3. 3. Details of the network The VLANs The network consists of 9 VLANs. Some of the VLANs reach right out to the edge of the network, and some are confined just to the core. The VLANs are: • secondary-clients (VID=10) and primary-clients (VID=100) The two staff VLANS, one each for the Secondary School staff and Primary School staff. These VLANs reach to the edge of the network, and staff members are placed into one or other of these VLANS, based on their user IDs. • secondary-servers (VID=20) The VLAN that contains the Senior School servers. This VLAN has to extend to the uplink port of each edge switch, because it includes the RADIUS servers used by 802.1x. • primary-servers (VID=120) The VLAN that contains the Junior School servers. This VLAN is constrained just to the core of the network. • secondary-printers (VID=30) and primary-printers (VID=130) The two VLANs that contain the printers for the Senior School and Junior School. These VLANs are constrained just to the core of the network. • student (VID=50) The VLAN into which 802.1x places students when they connect. This VLAN gives them access to nothing but the students’ server. It reaches to the edge of the network. • firewall (VID=5) The VLAN that contains the firewall, to provide access from the network out to the Internet. • untrusted (VID=500) The guest VLAN that ports reside in by default (except for the ports that are permanently reserved for servers, printers, edge switches, the firewall, and the uplink from an edge switch to the core). When a port receives valid authentication credentials, it is taken from this VLAN and put into the VLAN relevant to the person who has just been authenticated on the port. The next page shows a diagram of the network. Note that the diagram doesn’t show the untrusted VLAN because the only ports that are permanently in the untrusted VLAN are ports that are not in any other VLAN. One advantage of using a SwitchBlade is its modularity. The wide range of line cards available for SwitchBlades offers many different combinations of ports. This means you can buy the ports you currently need and easily expand as your network expands. This example uses four 8-port line cards.Configure A Secure School Network Based On 802.1x 3
  4. 4. Primary School servers Secondary School Secondary School servers printers port port port port RADIUS 2.1 2.2 2.3 2.4 server port 1.7 port 3.1 port 1.6 Core SwitchBlade port 3.2 port 1.5 port 3.3 Student server port 1.2 port 3.5 Primary port 3.6 School printers Internet port 1.1 Firewall port 3.7 Edge switch port 4.1 port 4.6 Edge switch port port port port 4.2 4.3 4.4 4.5 VLAN key Edge switch Edge switch secondary-clients (VID=10) secondary-servers (20) secondary-printers (30) Edge switch Edge switch primary-clients (100) primary-servers (120) primary-printers (130) student (50) firewall (5) secure-school-networkConfigure A Secure School Network Based On 802.1x 4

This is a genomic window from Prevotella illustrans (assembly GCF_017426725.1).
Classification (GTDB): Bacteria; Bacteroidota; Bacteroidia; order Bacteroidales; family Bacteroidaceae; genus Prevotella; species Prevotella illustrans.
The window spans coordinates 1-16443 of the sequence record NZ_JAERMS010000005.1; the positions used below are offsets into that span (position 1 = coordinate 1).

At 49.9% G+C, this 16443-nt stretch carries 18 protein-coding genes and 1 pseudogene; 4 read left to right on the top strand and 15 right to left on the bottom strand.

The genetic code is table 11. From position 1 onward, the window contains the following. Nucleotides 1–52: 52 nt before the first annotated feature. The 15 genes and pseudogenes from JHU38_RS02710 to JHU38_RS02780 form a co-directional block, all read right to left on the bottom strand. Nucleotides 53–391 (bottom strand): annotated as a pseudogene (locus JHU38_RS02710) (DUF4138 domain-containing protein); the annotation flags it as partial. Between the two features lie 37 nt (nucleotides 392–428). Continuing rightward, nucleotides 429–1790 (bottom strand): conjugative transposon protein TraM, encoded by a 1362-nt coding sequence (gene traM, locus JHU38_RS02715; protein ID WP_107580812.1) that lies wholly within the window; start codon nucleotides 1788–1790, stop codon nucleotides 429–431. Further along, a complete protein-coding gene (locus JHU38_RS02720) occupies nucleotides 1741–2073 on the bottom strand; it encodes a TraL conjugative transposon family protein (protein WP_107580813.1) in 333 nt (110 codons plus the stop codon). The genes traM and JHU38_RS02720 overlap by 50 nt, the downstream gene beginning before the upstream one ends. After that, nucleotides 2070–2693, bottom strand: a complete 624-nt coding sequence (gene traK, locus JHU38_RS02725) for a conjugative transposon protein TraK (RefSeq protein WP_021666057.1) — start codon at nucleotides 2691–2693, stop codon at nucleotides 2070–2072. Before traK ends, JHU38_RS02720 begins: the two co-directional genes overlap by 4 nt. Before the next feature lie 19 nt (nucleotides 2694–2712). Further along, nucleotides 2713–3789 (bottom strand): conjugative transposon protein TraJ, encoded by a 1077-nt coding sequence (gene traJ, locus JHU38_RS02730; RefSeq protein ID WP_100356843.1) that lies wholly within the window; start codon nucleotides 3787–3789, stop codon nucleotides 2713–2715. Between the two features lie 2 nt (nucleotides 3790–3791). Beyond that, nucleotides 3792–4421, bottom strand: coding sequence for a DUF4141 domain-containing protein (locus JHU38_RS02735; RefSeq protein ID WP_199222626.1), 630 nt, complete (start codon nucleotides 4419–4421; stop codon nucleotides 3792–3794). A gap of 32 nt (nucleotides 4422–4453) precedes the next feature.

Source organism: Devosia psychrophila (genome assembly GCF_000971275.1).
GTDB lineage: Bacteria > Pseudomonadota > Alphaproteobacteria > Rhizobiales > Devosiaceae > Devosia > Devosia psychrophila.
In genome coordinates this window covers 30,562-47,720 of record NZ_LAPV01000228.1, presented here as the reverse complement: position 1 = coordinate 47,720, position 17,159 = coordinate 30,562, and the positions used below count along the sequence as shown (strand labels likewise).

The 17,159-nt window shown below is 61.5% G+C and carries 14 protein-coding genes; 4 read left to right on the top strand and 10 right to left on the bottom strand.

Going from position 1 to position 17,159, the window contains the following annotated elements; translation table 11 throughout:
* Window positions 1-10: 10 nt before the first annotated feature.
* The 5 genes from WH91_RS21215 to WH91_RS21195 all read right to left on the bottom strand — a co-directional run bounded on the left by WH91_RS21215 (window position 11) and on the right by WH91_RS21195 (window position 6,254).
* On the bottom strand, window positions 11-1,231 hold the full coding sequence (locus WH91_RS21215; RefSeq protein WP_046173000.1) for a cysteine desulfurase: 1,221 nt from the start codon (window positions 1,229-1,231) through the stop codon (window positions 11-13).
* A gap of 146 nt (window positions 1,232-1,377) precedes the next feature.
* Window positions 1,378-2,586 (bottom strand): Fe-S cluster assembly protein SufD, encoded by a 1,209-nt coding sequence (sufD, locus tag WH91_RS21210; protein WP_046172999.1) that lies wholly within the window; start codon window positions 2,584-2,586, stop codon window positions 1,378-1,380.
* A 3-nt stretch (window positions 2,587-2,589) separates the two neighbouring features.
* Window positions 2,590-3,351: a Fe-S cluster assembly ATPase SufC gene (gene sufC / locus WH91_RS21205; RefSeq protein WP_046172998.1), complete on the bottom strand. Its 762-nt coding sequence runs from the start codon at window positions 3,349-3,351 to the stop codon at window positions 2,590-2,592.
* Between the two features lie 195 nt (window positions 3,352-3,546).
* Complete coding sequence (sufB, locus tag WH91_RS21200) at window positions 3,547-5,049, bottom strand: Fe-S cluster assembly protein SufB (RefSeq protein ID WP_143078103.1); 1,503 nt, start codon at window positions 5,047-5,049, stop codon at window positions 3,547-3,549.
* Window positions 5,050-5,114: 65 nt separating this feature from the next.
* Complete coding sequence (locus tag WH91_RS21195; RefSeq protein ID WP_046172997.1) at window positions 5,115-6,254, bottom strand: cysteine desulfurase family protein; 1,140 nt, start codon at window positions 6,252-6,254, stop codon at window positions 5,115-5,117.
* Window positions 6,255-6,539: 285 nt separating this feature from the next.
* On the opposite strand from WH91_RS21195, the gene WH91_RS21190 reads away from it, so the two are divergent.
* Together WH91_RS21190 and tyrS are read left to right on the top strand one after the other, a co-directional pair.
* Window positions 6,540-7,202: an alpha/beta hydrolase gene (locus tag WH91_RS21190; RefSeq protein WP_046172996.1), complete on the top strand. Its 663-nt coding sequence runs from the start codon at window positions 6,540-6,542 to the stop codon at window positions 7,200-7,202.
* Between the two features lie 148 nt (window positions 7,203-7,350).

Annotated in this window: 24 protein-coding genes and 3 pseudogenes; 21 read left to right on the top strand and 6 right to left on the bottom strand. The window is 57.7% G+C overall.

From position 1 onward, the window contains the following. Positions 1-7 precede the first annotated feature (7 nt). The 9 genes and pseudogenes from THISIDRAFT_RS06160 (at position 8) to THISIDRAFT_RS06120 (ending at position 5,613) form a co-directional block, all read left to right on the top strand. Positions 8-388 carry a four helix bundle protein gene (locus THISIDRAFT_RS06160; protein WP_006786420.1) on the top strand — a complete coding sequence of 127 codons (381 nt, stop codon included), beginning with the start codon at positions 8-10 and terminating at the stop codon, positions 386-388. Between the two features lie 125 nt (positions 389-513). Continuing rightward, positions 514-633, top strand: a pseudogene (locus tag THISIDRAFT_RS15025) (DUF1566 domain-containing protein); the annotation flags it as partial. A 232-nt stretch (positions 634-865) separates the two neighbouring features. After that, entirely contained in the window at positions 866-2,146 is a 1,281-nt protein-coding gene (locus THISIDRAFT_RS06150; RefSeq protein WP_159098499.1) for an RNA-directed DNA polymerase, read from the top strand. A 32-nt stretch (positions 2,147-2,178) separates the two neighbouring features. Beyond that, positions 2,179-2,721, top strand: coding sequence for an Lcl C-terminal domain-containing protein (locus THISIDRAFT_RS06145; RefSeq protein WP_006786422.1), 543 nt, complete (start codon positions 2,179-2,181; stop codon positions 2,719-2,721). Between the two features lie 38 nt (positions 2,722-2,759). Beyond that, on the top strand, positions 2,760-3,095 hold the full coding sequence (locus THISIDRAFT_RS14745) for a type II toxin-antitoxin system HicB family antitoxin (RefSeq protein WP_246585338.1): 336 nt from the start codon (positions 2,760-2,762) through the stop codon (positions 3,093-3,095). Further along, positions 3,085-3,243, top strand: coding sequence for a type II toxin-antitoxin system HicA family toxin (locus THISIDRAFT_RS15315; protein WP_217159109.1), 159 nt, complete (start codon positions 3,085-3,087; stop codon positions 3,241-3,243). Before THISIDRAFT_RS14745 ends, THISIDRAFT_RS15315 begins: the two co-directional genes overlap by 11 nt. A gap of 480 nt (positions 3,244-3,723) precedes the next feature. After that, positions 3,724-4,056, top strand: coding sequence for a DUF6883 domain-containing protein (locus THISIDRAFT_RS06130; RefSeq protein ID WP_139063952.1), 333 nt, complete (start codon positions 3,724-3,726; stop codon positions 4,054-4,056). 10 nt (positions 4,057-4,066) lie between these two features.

5. 5. Communication between the VLANs This example strictly controls whether hosts in different VLANs can communicate with each other. The untrusted VLAN cannot send data, so in effect it cannot communicate with any other VLAN. The table below shows which of the other VLANs can (Y) and cannot (-) communicate with each other. It also shows each VLAN’s IP subnet. secondary-printers secondary-servers secondary-clients primary-printers primary-servers primary-clients VLAN details student firewall secondary-clients Y - - - - - Y secondary-servers Y Y - Y - - - secondary-printers - Y - - - - - primary-clients - - - Y - - Y primary-servers - Y - Y Y - - primary-printers - - - - Y - - student - - - - - - Y firewall Y - - Y - - Y To create the above restrictions, this configuration does the following: • On the core SwitchBlade, a set of hardware filters block communication between the IP subnets used on different VLANs. • On the edge switches, inter-VLAN communication does not need to be blocked by filters. This is because 802.1x puts the edge ports of those switches into one of only three possible VLANS—primary-clients, secondary-clients or student—and these VLANs do not have Layer 3 interfaces on the edge switches. There is no possibility of Layer 3 switching between them. However, a different restriction is necessary on the edge switches: there must be no communication at all between different hosts in the student VLAN, to stop students from looking at each other’s accounts. This restriction cannot be achieved by configuring the student VLAN as a private VLAN, because standard private VLANs are incompatible with allocating the ports by 802.1x. Instead, this configuration uses a clever set of L3 filters to block any traffic in the student VLAN between pairs of edge ports, and to force broadcast/multicast packets in the student VLAN up to the network core.Configure A Secure School Network Based On 802.1x 5